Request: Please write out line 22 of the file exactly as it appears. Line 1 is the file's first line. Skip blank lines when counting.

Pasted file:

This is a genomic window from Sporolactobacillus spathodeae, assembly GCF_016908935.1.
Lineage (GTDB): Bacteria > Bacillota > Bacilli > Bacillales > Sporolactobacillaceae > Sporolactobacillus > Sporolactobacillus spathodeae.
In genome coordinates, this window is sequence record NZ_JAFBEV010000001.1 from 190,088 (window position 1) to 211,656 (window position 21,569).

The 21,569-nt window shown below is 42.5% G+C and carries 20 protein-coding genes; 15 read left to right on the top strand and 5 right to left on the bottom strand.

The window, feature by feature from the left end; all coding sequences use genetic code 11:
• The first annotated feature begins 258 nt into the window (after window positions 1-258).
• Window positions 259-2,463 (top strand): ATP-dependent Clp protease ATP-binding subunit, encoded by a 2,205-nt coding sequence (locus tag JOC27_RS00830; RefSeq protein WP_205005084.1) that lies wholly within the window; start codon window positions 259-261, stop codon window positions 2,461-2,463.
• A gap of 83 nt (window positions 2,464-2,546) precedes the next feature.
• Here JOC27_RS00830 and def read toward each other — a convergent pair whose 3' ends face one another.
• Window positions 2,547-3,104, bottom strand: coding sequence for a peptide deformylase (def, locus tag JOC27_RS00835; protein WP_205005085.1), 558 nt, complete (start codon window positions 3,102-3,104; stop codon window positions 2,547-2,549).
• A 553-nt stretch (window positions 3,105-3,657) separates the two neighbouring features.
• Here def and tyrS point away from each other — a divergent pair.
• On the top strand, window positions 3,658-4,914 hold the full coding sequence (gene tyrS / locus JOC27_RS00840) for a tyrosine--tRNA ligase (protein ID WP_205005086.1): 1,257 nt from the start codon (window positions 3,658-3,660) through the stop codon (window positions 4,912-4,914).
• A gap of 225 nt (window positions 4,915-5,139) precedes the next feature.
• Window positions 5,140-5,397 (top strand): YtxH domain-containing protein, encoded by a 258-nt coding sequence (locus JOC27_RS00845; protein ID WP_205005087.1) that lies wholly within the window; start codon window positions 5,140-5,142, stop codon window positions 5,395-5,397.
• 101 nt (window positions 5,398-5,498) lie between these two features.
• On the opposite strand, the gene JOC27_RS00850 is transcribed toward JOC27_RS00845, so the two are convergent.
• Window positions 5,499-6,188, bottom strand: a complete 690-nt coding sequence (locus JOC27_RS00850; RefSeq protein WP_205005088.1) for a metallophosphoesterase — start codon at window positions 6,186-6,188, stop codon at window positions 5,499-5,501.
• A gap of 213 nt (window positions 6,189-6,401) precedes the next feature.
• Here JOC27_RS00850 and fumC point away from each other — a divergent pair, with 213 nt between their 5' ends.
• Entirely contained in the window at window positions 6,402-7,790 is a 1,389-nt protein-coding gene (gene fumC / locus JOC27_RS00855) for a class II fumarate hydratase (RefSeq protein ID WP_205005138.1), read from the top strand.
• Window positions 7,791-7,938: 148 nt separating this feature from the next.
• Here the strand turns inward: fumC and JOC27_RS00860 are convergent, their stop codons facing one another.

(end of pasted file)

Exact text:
• Window positions 7,791-7,938: 148 nt separating this feature from the next.